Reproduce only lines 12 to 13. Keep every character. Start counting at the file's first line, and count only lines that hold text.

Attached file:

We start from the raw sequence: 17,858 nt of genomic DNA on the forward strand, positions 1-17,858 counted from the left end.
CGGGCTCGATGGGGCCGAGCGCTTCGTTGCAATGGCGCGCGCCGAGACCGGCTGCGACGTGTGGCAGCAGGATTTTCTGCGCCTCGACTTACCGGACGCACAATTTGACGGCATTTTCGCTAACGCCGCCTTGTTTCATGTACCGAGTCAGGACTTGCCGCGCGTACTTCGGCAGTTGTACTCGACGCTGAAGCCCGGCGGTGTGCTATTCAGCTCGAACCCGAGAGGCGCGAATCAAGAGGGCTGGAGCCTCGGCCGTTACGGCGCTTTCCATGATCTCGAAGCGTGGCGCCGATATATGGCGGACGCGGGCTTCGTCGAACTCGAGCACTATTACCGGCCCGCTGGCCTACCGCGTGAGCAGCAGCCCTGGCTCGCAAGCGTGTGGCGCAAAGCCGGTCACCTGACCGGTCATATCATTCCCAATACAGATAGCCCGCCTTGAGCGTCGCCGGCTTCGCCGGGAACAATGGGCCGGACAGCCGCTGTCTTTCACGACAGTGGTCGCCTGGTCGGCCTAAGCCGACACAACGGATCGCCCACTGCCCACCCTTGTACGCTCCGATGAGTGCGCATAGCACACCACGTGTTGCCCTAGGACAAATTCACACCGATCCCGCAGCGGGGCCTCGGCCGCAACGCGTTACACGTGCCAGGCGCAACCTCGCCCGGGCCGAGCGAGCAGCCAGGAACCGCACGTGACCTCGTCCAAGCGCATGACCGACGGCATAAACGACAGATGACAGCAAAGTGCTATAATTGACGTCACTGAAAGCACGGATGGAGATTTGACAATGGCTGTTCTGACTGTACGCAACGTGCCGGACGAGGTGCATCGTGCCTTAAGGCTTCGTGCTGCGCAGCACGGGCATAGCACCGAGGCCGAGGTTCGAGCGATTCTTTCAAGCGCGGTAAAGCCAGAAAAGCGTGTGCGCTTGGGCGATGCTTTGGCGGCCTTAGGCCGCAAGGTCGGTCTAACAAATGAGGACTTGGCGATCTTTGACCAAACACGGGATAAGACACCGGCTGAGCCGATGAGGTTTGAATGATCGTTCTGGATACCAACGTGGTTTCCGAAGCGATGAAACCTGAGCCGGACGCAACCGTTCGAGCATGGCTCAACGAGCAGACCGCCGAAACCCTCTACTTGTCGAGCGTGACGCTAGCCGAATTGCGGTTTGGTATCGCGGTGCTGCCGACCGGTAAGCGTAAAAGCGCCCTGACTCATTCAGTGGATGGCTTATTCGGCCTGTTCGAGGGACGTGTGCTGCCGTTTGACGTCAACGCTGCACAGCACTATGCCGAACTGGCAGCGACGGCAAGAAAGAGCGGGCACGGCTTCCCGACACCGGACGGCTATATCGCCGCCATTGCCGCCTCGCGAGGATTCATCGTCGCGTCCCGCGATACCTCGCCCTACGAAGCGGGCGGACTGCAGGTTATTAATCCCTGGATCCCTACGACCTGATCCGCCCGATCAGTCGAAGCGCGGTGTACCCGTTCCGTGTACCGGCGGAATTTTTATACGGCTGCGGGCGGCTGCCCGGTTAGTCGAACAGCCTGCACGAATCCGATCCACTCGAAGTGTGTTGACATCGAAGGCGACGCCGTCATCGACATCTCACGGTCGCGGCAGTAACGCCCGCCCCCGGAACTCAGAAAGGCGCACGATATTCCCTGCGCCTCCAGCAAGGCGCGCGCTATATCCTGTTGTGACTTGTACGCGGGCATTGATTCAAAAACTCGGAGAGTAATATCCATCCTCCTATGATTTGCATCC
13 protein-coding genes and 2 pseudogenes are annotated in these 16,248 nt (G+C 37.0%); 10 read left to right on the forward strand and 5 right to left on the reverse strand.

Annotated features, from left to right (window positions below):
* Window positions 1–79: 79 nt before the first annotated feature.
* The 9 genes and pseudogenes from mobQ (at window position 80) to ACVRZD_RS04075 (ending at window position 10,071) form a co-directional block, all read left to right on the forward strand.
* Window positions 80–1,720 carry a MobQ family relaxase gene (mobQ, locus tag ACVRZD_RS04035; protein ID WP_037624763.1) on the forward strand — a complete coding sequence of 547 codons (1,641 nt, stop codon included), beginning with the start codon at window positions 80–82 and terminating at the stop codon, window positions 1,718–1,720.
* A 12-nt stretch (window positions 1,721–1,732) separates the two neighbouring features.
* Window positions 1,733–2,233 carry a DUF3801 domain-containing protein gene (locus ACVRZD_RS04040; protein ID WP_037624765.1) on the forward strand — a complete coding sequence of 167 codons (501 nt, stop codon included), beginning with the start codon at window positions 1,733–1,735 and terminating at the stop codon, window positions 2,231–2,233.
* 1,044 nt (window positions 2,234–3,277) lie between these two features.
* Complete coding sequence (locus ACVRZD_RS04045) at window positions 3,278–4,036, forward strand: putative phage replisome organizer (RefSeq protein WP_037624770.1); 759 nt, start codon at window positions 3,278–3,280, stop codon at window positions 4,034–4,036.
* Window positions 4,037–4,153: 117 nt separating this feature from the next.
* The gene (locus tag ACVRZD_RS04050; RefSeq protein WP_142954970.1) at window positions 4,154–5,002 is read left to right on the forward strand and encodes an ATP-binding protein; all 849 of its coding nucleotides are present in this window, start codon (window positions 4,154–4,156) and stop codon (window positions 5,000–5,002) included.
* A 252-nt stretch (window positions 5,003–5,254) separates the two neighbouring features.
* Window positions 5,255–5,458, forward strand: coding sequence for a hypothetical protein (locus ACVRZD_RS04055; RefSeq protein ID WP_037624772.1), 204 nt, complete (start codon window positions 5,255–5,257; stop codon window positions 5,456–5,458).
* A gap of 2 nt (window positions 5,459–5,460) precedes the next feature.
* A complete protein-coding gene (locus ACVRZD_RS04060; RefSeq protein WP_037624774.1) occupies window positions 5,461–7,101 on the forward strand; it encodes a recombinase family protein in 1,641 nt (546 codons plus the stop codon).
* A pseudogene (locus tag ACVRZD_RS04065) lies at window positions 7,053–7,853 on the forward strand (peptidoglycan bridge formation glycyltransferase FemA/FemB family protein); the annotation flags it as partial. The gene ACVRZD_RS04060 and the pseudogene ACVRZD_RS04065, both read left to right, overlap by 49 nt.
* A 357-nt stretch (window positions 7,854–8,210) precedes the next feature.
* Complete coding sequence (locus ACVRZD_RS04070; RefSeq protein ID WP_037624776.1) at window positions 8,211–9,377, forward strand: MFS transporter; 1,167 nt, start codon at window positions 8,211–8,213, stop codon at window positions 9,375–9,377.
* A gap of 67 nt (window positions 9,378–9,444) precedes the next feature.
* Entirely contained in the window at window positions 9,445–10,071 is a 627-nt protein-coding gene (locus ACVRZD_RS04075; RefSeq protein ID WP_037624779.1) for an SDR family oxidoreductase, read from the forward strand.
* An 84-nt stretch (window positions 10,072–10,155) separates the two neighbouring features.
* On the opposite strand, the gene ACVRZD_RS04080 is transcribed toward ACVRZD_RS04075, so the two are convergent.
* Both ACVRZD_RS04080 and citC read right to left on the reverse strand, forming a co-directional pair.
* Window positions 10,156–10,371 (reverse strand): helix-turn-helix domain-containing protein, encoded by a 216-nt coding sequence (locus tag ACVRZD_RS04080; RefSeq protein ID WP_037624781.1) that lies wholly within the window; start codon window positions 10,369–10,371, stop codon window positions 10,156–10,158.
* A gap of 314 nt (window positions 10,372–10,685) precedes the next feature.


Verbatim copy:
* Window positions 4,037–4,153: 117 nt separating this feature from the next.
* The gene (locus tag ACVRZD_RS04050; RefSeq protein WP_142954970.1) at window positions 4,154–5,002 is read left to right on the forward strand and encodes an ATP-binding protein; all 849 of its coding nucleotides are present in this window, start codon (window positions 4,154–4,156) and stop codon (window positions 5,000–5,002) included.